I believe God CALLS us ALL in our various vineyards to raise our voice (not always in agreement, that’s unison, but still in harmony) to adequately represent the beautiful hues of our humanity and the complex cords and tones of our theology to continue to help us progress.  We must find a way for all of these voices to be adequately and authentically represented. 

                                                                                               Rev. Earle J. Fisher

Tuesday, June 5, 2012

This is America, Jack: The American "Fuck 'em"-ism of Gays and Blacks


                                                                        
Recently, the citizens of North Carolina decided to ratify an amendment to the N.C. State Constitution. Amendment One, as it was known, states, “Marriage between one man and one woman is the only domestic legal union that shall be valid or recognized in this State. This section does not prohibit a private party from entering into contracts with another private party; nor does this section prohibit courts from adjudicating the rights of private parties pursuant to such contracts.”  The people of the state very clearly demonstrated how they felt about gay marriage. The people have spoken and American democracy has again proven its fairness.I, however, do not understand why some members of the gay community are surprised. This is America, Jack. This is what America does. You need to learn to stay in your lane; otherwise America will put you there. America doesn’t care that certain citizens want to enjoy the U.S. Constitution but can’t. America says, “Suck it up. Shut up. Play your role.” There is a long history of American “fuck ‘em”-ism, and this history can’t be ignored or dismissed, for understanding American aggression is requisite to successfully negotiate American aggression.First, we must look at how America has dealt with black folk.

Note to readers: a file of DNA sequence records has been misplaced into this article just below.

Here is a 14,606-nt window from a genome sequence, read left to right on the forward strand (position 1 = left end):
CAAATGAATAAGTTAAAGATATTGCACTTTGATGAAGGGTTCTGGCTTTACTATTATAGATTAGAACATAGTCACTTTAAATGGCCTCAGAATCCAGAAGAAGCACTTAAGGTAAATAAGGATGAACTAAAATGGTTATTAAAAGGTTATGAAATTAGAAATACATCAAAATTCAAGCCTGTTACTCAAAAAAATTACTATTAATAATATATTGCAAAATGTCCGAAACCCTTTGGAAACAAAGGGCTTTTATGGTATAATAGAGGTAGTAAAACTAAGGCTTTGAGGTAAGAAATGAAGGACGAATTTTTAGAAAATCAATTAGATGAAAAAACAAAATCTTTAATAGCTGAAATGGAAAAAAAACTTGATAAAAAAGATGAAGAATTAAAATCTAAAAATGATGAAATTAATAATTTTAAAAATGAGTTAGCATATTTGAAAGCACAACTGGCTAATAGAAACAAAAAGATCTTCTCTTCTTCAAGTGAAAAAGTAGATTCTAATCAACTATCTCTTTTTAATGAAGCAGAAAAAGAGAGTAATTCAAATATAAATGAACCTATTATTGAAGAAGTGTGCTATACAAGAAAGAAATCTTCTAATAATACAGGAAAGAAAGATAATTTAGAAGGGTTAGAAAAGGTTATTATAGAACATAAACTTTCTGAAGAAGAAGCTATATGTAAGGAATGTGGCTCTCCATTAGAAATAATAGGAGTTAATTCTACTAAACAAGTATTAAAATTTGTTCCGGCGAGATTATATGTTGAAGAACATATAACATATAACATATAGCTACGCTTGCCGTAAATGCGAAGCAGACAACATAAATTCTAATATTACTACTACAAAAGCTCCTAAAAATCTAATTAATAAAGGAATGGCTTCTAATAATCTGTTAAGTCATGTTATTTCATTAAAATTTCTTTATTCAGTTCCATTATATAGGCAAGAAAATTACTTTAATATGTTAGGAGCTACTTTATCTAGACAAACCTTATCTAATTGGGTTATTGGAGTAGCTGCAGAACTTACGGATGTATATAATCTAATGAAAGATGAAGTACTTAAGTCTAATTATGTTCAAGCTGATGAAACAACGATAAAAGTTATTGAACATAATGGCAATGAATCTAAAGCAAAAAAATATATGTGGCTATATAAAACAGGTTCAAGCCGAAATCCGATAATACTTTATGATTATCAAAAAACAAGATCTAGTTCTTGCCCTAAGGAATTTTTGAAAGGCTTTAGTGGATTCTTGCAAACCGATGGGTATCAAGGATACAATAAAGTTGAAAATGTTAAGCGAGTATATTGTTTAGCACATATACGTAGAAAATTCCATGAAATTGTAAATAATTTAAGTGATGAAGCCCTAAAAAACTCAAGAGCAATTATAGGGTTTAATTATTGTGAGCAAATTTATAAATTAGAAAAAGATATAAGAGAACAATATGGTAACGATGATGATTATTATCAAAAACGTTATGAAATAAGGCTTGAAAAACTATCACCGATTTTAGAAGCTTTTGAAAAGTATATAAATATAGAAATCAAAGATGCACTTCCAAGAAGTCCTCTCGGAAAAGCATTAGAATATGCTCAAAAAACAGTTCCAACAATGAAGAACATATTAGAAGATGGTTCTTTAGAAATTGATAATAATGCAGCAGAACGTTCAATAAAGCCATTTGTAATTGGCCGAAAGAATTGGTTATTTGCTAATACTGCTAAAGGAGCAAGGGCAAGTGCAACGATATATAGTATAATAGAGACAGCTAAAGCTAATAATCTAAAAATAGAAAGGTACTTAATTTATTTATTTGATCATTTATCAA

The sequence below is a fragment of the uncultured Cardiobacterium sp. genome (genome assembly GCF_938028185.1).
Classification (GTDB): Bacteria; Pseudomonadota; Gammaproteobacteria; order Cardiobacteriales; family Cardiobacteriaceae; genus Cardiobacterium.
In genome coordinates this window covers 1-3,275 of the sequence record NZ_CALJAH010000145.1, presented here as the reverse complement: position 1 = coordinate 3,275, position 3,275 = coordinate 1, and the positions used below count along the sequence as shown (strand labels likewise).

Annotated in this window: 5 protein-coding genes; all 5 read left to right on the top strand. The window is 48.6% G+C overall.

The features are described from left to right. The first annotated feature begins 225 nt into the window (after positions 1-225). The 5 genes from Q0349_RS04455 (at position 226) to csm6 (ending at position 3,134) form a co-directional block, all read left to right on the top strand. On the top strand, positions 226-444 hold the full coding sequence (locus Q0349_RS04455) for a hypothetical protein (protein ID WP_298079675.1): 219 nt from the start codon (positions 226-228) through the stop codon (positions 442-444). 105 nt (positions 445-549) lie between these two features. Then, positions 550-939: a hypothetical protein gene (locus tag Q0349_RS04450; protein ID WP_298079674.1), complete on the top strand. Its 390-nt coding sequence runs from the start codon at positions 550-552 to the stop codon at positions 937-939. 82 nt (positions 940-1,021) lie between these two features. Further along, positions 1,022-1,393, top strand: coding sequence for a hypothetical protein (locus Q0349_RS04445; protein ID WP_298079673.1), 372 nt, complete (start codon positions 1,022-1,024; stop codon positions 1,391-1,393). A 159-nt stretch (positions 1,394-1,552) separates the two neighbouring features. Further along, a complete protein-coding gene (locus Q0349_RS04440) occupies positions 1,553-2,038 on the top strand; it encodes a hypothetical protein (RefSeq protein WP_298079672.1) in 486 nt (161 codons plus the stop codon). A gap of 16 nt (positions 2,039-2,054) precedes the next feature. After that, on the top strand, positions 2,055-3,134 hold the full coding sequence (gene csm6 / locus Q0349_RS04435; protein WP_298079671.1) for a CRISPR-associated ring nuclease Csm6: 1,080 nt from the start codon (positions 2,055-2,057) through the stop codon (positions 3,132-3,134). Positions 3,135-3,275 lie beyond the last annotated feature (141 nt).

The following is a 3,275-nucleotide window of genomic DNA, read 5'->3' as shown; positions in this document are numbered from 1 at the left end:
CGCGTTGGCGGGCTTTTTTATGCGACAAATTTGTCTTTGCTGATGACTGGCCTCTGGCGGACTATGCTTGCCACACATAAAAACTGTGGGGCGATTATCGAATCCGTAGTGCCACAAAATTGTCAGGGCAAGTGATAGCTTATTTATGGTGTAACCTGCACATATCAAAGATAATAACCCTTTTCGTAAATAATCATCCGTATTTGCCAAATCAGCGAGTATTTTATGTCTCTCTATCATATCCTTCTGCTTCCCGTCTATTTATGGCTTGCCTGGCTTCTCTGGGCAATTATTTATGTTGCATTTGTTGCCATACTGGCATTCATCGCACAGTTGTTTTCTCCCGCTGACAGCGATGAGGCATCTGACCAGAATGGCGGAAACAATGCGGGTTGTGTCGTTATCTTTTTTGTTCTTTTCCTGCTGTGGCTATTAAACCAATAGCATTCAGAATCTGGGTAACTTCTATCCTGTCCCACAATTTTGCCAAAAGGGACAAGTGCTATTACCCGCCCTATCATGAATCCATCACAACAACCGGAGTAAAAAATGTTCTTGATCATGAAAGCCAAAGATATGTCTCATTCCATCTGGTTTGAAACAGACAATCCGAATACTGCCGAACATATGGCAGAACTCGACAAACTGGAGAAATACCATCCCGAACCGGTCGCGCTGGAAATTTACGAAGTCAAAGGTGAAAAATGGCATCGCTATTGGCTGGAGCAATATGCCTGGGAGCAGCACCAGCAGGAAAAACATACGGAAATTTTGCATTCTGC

An analysis of American history would easily provide a framework of systematic oppression. A force, described almost as a bogeyman in this world of colorblindness, works to oppress another group of people.  One person’s life of abuse is another person’s luxury and decadence. Rich white people have set out, since day one, to exploit other people. Africans, and later their descendants, were those “other people.” As soon as a rich white person set up some type of shop in the colonies, the exploitation started. These rich white people decided to use African as free labor. Furthermore, these rich white people showed no hesitation to murder, poison, torture, and/or rape millions of innocent people. These rich white people set up industries that created immense revenue. These new American industries generated so much revenue that no one cared that it only took a couple million families to be torn apart.  According to Michele Alexander, in her great book The New Jim Crow, “Before democracy, chattel slavery in America was born” (Alexander 54).